Now that the festivities of 2017 are over, we’re all back to where we were as if it never happened. So that’s given us the perfect opportunity to catch up someone that we look at as one of the best singer/songwriters in Scotland right now. Daniel McGeever talks about his new album & how these things come around….
Blair McLaughlan – Hello Daniel. Happy New Year to you & the McGeever family. We’re now into 2018, do you ever bother with resolutions just generally in life or do you ever give yourself any targets for the year when it comes to music?
Daniel McGeever – I don’t really resolve to do anything but I heard my mate’s missus say about him, “He has no new year’s resolutions, only life resolutions.” I like that. I also don’t have any targets. I think as long as I can keep doing good things with good people, then that’s a good way to be.
BM – Before we go into the hard stuff, what was the last record you played on your turntable?
DM – Last LP was Overdog by The Keef Hartley Band. Last 45 was Let’s Do The Boston Monkey by Les Cooper & The Soul Rockers.
BM – You’ve been in a few bands historically (Alfonzo) plus you’re in a couple of bands presently (The Wellgreen, Delta Mainline), what made now the right time to finish the solo album?
DM - So many things fell into place - it wasn’t planned, it just happened this way. It’s something I always wanted to do and it took a long time to come. I believe things happen at the right time. And now’s the time.
BM – The album cover is an intriguing photo – what’s the story behind it?
DM – The cover is amazing. It’s a piece by Edinburgh photographer Douglas J May titled Abandoned City after Khnopff. I first saw it around 13 years ago and it completely bent my head. I used to live in the tenement as a boy, from the age of 5 to 11. So when I first saw the photo of my old house submerged in the sea it was the strangest familiar/unfamiliar feeling.Once I’d decided to use the piece I found Douglas and he took the rest of the photographs in the album. He is 71 now and a splendid fellow. His work has been perfect for the album in every possible way.
DM – For the songs on this record that’s a hard question to answer without going on and on and on…. So I won’t go on and on and won’t really answer the question either. Let’s put it this way, the working title for the album was Songs Of Love & Death. All the songs were inspired by and written about very real events. These are the days.
BM – How & when did you get into music? And when did you know it was something that you had to pursue?
DM – I don’t remember a time I wasn’t into music – I can’t remember anything without it. I was mad for Live Aid when I was 5. It was probably U2 that got me into music, like early 80s U2. I wanted to be like Bono then – I don’t want to be like Bono now. Music is the only thing that has ever made me do anything (almost). So it’s easy to pursue. What would I pursue without it? (Ask Bono?)
BM – Some of your musical influences may be quite obvious to some but if you were to name your personal, musical influences, who would you say is at the forefront of that & are there any surprises or unfamiliar names in there?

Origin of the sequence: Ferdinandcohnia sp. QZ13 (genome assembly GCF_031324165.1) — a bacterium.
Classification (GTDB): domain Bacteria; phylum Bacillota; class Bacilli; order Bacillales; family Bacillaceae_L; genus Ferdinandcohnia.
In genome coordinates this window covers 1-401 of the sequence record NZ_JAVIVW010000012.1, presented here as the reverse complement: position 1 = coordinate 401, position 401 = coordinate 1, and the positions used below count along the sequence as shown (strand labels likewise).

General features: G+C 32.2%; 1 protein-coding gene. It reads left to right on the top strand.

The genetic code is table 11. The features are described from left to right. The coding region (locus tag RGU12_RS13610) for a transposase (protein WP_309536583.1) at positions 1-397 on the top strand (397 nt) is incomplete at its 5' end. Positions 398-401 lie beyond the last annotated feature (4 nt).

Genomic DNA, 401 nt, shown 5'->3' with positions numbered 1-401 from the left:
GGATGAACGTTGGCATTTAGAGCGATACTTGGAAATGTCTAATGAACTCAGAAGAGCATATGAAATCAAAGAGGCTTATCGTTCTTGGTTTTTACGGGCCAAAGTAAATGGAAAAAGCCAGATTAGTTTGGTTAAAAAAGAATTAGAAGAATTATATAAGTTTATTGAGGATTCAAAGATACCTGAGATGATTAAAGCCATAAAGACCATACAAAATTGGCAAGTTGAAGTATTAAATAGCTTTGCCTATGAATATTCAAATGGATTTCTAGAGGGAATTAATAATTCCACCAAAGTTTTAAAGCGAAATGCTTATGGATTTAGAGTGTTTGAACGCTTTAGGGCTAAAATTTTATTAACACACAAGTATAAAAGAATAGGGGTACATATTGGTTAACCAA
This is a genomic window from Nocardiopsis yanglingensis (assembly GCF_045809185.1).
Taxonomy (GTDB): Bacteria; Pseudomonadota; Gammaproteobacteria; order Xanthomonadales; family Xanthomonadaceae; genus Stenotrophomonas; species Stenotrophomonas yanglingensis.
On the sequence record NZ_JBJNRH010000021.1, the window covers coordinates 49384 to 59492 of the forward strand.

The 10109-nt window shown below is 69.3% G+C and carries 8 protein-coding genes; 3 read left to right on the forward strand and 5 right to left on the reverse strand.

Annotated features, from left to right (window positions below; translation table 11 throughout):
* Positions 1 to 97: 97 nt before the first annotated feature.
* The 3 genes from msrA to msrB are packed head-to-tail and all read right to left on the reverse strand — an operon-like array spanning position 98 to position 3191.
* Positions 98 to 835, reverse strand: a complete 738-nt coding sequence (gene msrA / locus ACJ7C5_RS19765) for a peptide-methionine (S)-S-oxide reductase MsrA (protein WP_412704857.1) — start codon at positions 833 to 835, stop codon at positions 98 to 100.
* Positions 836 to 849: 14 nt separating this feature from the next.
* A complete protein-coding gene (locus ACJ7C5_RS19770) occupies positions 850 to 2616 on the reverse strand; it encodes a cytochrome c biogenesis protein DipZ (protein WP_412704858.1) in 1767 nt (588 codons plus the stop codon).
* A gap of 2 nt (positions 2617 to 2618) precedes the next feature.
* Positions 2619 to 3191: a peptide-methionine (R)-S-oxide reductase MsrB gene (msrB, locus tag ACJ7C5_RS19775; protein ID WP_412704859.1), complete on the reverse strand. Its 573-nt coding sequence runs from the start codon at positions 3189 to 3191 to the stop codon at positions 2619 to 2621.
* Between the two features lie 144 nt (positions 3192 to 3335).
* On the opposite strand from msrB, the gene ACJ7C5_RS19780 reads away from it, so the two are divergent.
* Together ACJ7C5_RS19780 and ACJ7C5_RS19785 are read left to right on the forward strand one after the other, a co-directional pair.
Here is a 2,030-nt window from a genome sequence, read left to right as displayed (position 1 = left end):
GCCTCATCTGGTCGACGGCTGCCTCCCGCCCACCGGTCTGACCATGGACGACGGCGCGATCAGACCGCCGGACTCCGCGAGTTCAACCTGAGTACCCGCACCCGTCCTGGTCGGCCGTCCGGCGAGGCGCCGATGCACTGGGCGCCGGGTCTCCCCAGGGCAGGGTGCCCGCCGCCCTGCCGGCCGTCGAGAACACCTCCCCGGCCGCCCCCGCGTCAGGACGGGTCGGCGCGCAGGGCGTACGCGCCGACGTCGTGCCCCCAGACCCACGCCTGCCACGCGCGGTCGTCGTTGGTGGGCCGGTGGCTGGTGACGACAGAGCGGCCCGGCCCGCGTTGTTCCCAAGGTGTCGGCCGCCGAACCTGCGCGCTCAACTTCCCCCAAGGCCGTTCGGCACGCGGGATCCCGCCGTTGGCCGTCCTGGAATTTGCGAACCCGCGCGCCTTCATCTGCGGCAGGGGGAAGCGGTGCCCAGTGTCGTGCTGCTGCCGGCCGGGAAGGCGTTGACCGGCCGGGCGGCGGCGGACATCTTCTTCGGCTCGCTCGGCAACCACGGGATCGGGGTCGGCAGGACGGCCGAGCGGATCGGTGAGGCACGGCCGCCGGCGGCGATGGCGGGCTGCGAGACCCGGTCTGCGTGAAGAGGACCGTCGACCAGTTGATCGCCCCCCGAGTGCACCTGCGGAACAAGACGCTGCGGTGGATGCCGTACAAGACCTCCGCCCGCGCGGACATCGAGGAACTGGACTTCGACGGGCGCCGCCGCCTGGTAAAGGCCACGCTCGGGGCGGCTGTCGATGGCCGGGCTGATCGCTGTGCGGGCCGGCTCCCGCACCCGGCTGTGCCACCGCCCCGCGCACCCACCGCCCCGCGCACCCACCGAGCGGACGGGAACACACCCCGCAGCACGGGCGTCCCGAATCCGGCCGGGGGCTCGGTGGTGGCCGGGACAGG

DM – The first things I need are chords, sometimes a fragment of a melody, but usually its chords. The chords are influenced by The Beatles. Brian and Dennis Wilson. Elliott Smith. Honeybus. The Zombies. The Bee Gees.
BM – CTW was released by the Spanish record label, You Are The Cosmos, how did this come about and what was it like working with Pedro?
DM – The first song completed for CTW was For Violet. It was on a compilation LP called OTT Select! Vol 1 released by Pointy Little Heads. Pedro heard the compilation, liked my song and got in touch. He’s the man. He’s great to work with because he believes in the music and lets me get on with it. He’s brilliant at what he does so it’s a perfect working arrangement for me. He’s a gent.
BM – There seems to be a tight knit group of contributors to the album, namely Marco Rea, Stuart Kidd & Lewis Wilson, did this help with the album in terms of the familiarity of working with these guys previously?
DM -Although I knew of him I hadn’t worked with Lewis before. And it was Lewis’ initial approach that got things moving. From day one we worked great together. Our first intention was to make an acoustic EP. But when ideas started growing I got Marco and Stu in. I knew that they would know exactly what I wanted on the album, and how to do it. Then I had a dream that my friend Jon Mackenzie showed me how Ben Keith played the pedal steel. The next morning I asked Jon if he would add some Ben Keith kind of touches to Roses For Rita. We didn’t have a pedal steel but Jon has magic fingers. I feel very lucky to know people who can make making music so rewarding.
BM – What does 2018 hold for the musical career of Daniel McGeever (both solo & bands)? Are there any live gigs pencilled in?
DM – I never look too far ahead but I can say that 2018 will hold a new album release for The Wellgreen and a new album release for Delta Mainline. Lewis is up for working together again. I’m sure Cross The Water will see some kind of live presentation in some form with some line up or other somewhere. There will also be a lot of Delta Mainline and Wellgreen gigs off the back of the new albums.
BM – And finally, what was your favourite record of 2017?
DM – Favourite album that was new to me was Montage self titled album from 1969, a post-Left Banke, Michael Brown thing. Favourite new album of 2017 is probably Pure Comedy by Father John Misty. Not my favourite of his but the peaks are blinding.
You can purchase both vinyl & CD copies of Daniel’s album Cross The Water directly from the Barne’s very own Bandcamp store: CLICK HERE